Skip to main content

Living on the Fish Quay

It was a hard life for all of them


Three herring girls on North Shields Fish Quay

Herring girl team North Shields

My Nana was a fish worker and she worked at the kipper house. They lived very, very poorly, in a hovel on the fish quay and they would take the Herring Girls in. Now where they would stay, I wouldn’t even begin to imagine because they were very poor. They probably didn’t have a bed, they probably ended up lying on the floor.

I wouldn’t be surprised if she took a couple at a time, but as I say, very poor circumstances, so there certainly wouldn’t have been any luxuries for them. I doubt there would have even been a bed, but these women were used to just sleeping wherever they could, apparently. I think it was just if my nana was chatting to them and one of them was looking for a bed, my nana would say, well, come along and see what’s available and you’re welcome to stay.

They lived the Low Lights, a very poor area of the Fish Quay. The street was actually Mill Hill, The Low Lights, and my mam was brought up there with a very large family. She had quite a lot of brothers and sisters, and I think that most of the time they looked to bring themselves up because my nana, being a fish worker, worked quite a lot of long, hard hours.

[What did your grandfather do?]

He was, he was a seaman, he went to sea as a fisherman. Previous to that he was a wagon worker at Chirton, which at the time used to be a little village. My nana was born, 1887. A very big family, so to take in a Herring Girl, they would have just had to adapt to whatever. Probably there was only maybe one or two rooms. They were really crammed in, especially at the Low Light

Loading carts at the Fish Quay

Loading fish at the Fish Quay-Newcastle Libraries (Flickr)

My Uncle Harry worked on the quay, Uncle Tommy worked on the quay and when my mam was young, she worked on the quay as well because my nana would have brought them in to work wherever she was working. Mostly it was at the kipper house, which was down Tanners Bank, which wasn’t far from where the herring girls would be.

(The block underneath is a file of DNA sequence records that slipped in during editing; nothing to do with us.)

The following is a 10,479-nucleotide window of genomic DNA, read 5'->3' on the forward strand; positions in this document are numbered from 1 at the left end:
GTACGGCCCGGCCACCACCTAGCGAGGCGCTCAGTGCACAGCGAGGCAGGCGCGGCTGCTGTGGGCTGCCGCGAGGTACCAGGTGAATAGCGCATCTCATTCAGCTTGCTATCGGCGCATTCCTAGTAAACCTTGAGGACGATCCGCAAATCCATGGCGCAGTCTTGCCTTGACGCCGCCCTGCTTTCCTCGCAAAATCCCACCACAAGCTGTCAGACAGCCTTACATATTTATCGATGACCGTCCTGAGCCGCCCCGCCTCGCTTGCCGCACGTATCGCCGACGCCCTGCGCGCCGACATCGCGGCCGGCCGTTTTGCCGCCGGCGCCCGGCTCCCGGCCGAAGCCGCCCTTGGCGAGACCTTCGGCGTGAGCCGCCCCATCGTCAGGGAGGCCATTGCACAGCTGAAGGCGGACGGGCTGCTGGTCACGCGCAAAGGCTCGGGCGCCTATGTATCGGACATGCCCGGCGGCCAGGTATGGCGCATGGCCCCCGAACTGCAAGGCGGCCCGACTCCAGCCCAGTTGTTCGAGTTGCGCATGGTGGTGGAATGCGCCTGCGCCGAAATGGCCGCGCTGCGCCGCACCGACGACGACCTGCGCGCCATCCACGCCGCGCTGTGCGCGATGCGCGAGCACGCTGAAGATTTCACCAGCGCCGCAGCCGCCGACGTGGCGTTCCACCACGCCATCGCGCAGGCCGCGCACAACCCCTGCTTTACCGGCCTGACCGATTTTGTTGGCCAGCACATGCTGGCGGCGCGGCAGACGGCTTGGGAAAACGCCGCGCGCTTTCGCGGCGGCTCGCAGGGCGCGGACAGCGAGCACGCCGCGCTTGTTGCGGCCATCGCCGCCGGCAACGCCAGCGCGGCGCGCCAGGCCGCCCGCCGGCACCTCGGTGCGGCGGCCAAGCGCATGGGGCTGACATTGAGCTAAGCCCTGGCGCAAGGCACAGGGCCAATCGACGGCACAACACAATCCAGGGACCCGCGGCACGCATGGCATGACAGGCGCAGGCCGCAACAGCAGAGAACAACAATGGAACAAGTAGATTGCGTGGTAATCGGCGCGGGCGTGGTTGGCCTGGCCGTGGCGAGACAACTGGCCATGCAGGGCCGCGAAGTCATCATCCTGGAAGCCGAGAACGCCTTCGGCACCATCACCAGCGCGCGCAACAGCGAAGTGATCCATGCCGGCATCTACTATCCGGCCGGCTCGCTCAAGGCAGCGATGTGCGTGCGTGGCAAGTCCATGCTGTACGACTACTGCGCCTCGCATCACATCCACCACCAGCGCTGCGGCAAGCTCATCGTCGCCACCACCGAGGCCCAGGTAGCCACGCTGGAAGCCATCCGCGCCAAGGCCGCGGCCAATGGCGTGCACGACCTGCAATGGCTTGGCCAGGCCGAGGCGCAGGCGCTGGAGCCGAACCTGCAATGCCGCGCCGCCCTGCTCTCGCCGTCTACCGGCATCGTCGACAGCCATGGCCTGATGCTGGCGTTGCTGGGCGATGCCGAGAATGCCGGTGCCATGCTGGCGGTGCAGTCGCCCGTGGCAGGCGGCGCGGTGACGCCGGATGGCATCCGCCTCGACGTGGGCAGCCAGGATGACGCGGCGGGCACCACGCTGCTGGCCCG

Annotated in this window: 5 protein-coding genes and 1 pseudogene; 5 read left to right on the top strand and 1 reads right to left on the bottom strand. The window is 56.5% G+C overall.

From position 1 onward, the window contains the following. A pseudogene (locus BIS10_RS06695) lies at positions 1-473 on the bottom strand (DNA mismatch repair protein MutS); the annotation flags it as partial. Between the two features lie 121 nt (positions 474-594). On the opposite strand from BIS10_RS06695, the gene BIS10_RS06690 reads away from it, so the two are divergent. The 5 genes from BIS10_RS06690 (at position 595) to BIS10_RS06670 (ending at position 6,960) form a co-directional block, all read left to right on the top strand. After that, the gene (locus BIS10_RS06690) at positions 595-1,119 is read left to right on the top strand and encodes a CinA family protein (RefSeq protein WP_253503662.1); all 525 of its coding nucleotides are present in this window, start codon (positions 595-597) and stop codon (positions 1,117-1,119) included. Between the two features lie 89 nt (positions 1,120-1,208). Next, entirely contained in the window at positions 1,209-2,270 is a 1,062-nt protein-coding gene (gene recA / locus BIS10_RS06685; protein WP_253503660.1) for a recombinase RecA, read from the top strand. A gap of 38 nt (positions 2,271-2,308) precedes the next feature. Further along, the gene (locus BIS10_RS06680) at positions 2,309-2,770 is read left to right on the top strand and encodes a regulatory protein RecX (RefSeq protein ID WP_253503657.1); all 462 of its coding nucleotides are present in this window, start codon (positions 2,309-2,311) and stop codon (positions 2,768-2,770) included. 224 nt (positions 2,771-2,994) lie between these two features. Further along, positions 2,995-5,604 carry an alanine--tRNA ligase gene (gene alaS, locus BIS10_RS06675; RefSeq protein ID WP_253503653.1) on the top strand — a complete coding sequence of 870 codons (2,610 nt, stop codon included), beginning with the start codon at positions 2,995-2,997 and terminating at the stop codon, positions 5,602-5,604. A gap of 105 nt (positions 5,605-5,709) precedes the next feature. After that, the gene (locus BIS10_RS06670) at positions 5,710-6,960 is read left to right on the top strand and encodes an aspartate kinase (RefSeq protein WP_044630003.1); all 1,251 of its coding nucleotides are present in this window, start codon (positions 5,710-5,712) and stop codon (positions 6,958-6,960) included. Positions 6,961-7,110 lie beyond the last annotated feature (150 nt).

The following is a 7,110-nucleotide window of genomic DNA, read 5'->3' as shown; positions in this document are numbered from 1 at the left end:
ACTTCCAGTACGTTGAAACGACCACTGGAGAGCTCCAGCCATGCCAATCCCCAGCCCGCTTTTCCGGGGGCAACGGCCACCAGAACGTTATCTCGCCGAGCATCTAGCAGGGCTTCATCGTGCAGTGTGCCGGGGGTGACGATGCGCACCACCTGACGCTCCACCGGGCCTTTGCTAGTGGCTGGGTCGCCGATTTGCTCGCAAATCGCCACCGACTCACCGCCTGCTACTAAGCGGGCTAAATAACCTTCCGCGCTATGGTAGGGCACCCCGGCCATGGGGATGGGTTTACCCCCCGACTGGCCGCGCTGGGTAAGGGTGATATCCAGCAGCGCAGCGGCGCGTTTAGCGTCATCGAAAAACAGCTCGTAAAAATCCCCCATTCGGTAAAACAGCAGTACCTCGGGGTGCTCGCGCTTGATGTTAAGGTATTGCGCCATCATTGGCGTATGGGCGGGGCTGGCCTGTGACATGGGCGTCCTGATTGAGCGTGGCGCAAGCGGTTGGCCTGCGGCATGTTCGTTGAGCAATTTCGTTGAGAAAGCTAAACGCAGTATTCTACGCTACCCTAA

My mam was born on the Fish Quay. I know it was a hard life for all of them then and they just had to make do with whatever was available. So, if there was Herring Girls around and they were there, willing to pay to stay at the house, they were so poor, they would be pleased to get the bit money, they would make room.

When I listened to my mam talking about it, she had a very hard upbringing. They were very tough on their children then. I think they brought each other up. That was the case of most of the families down on the Fish Quay. I think they all looked out for each other because of such a poor existence that they had. It didn’t seem to bother her too much. If she took us out as children, she would take us along to the Fish Quay sands, which we all hated because of the smell of the Fish Quay, but it didn’t bother my mam in the least little bit and she would point different places out. For example, as children they would go and peer in the windows of what she called the “Dead House”. It was a tough life but she never seemed to resent it because she was probably the same as everybody else.


Marj Banks was interviewed for the Herring Girls project 19th October 2023

Thanks to Linda McCann for herring girls image © all rights reserved

If you've enjoyed this memory and would like to share a story of your own why not go to our Contact Page to find out more.